I have been a Blazers fan since I knew how to walk. I have a running list of reasons Robin Lopez is my favorite player, and five or more may or may not be related to our shared love of Powell's City of Books. This is bigger than my favorite number being three from the time I learned it was Cliff Robinson's number until I read The Hitchhikers Guide to the Galaxy. Guess what number RoLo wears? That's reason #2 on my list of why he's my favorite. I love Sideshow Rob more than Robinson, more than Sabonis, more than even Derek Anderson - the only athlete to ever make it up on my bedroom wall in poster form. I mean, have you seen Fropez dunk? This guy is unstoppable in the key, and his greatest aspiration is to have a cameo in the sequel to The Goonies. He never says die.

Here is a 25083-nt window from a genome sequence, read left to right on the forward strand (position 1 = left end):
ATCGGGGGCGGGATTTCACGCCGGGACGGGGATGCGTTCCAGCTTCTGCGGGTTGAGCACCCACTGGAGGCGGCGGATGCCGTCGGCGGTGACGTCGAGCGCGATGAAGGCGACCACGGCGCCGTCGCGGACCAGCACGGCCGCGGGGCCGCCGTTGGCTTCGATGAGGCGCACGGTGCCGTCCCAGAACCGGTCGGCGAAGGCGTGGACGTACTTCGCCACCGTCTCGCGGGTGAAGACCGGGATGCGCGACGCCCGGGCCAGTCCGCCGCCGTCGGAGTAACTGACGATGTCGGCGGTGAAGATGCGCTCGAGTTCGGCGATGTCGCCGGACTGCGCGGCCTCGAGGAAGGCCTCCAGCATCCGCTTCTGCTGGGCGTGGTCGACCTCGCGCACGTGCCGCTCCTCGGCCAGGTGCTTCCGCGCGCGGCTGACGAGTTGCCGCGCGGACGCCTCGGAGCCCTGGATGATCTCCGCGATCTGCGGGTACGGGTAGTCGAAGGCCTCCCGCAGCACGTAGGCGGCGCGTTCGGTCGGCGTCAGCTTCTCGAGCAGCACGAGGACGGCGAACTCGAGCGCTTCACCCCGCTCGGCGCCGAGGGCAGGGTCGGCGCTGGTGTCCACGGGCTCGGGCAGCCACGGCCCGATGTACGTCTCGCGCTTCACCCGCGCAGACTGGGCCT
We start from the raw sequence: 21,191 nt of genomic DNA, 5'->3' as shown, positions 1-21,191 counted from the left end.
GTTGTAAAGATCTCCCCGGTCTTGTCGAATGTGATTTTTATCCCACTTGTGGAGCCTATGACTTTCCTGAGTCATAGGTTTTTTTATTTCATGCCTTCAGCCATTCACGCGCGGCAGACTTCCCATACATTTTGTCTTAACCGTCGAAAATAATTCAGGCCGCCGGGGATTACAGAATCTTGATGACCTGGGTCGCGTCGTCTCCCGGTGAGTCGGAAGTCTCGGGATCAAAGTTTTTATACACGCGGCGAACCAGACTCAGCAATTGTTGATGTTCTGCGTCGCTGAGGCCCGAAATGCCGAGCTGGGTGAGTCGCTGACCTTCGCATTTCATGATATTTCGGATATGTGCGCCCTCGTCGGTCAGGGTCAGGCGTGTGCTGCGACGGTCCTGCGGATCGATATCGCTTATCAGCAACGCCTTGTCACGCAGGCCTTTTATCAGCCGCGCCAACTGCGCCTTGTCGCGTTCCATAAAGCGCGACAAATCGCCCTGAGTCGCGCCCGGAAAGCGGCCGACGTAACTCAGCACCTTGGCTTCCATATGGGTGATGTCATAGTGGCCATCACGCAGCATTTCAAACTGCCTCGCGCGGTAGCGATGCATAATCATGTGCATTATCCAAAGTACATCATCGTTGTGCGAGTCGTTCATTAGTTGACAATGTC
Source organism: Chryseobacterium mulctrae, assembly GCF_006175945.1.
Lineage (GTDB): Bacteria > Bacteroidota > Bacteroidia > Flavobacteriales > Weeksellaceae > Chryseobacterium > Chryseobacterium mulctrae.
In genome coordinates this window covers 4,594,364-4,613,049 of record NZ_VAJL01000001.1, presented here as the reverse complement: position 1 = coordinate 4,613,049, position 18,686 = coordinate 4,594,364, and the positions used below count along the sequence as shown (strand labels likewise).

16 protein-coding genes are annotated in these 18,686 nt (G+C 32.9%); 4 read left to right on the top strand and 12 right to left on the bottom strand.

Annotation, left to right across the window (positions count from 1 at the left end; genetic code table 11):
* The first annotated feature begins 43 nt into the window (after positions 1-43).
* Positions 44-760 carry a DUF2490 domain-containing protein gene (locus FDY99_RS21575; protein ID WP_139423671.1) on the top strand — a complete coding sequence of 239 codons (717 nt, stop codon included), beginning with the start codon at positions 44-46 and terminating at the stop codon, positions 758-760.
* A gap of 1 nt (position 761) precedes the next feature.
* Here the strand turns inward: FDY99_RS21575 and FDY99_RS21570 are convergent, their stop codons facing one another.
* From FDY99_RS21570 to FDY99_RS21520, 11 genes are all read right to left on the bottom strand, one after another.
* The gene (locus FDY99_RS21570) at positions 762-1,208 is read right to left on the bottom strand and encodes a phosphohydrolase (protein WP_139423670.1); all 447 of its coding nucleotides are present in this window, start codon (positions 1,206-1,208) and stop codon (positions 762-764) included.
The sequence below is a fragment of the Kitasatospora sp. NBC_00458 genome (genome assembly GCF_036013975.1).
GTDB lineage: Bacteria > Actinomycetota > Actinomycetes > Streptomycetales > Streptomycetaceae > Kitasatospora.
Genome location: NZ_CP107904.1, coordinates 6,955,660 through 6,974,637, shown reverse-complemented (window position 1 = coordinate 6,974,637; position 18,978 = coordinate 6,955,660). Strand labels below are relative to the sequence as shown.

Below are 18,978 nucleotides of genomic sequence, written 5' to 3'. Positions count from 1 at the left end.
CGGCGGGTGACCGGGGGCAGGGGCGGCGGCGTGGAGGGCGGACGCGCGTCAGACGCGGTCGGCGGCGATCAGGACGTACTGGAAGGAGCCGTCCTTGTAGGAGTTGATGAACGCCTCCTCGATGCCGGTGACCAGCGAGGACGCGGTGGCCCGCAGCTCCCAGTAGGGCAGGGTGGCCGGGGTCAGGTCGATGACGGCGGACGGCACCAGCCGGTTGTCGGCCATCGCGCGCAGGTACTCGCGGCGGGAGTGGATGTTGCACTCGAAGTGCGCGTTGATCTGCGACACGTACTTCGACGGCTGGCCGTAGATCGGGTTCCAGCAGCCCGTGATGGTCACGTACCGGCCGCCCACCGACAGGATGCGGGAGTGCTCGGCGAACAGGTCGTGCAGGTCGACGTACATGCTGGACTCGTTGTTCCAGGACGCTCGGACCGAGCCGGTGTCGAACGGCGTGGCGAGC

My mother, well aware of my desperate need to match my headband to the color Cliff was wearing every game I watched since I was three, was delighted to tip me off to the best Blazer news in over a decade. I woke up yesterday to a message from my mom that said, "Watch the last .9 seconds of the Blazer game." Knowing that I created and colored posters for players each season as a child and forced her to save them in the coat closet in case I got to go to a game, she wouldn't tip me off to a bad play. Friday night, the Blazers took on the Houston Rockets for game six in the round one playoffs. We were up by a game in the best of seven, and would advance to the second round of the playoffs for the first tine in 14 years if we won. My mom's message was the first clue, and I went to my newsfeed on Facebook, sure the team would have posted any stellar play on their fan page. My news feed was nothing but celebratory statuses from everyone I know in the PNW. I found a link to the buzzer shot, and my jaw dropped as Batum passed the ball in to Lillard, and without hesitation Lillard shoots a three for the win - the one point win - that puts the Blazers into round two. Naturally, like any citizen of Rip City, I lost my mind when I saw Lillard's legendary shot. I rewatched the video about twenty times.